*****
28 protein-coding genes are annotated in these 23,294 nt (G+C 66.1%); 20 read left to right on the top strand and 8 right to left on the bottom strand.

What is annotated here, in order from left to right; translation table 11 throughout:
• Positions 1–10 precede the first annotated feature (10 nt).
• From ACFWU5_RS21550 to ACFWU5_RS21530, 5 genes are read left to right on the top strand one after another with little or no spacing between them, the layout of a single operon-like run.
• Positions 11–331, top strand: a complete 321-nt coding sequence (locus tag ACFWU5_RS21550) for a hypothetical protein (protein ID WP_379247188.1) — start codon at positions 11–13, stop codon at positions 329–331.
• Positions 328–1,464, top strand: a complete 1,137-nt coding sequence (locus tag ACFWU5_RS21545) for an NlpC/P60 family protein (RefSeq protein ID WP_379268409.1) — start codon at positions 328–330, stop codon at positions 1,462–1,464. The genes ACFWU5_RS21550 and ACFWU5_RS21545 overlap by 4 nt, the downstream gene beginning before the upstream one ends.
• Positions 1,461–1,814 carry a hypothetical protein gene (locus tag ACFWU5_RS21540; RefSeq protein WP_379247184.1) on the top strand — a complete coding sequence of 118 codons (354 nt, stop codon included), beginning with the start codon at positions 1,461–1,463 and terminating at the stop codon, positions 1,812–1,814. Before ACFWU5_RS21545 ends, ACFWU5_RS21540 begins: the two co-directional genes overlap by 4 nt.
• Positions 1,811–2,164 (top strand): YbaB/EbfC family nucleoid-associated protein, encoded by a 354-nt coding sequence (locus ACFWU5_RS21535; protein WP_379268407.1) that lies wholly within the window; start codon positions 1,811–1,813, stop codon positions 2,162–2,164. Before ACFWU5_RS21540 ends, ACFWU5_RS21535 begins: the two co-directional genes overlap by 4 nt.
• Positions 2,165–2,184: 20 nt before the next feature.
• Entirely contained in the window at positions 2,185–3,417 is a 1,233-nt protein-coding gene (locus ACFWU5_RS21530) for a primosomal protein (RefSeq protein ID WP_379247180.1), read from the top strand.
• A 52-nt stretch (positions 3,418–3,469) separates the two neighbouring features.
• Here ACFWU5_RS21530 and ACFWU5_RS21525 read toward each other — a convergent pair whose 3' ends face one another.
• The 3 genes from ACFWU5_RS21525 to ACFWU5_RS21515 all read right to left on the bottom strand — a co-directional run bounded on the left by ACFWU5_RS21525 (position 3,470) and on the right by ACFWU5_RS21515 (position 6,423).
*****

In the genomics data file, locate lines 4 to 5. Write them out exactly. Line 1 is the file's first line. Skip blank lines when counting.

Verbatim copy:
• From ACFWU5_RS21550 to ACFWU5_RS21530, 5 genes are read left to right on the top strand one after another with little or no spacing between them, the layout of a single operon-like run.
• Positions 11–331, top strand: a complete 321-nt coding sequence (locus tag ACFWU5_RS21550) for a hypothetical protein (protein ID WP_379247188.1) — start codon at positions 11–13, stop codon at positions 329–331.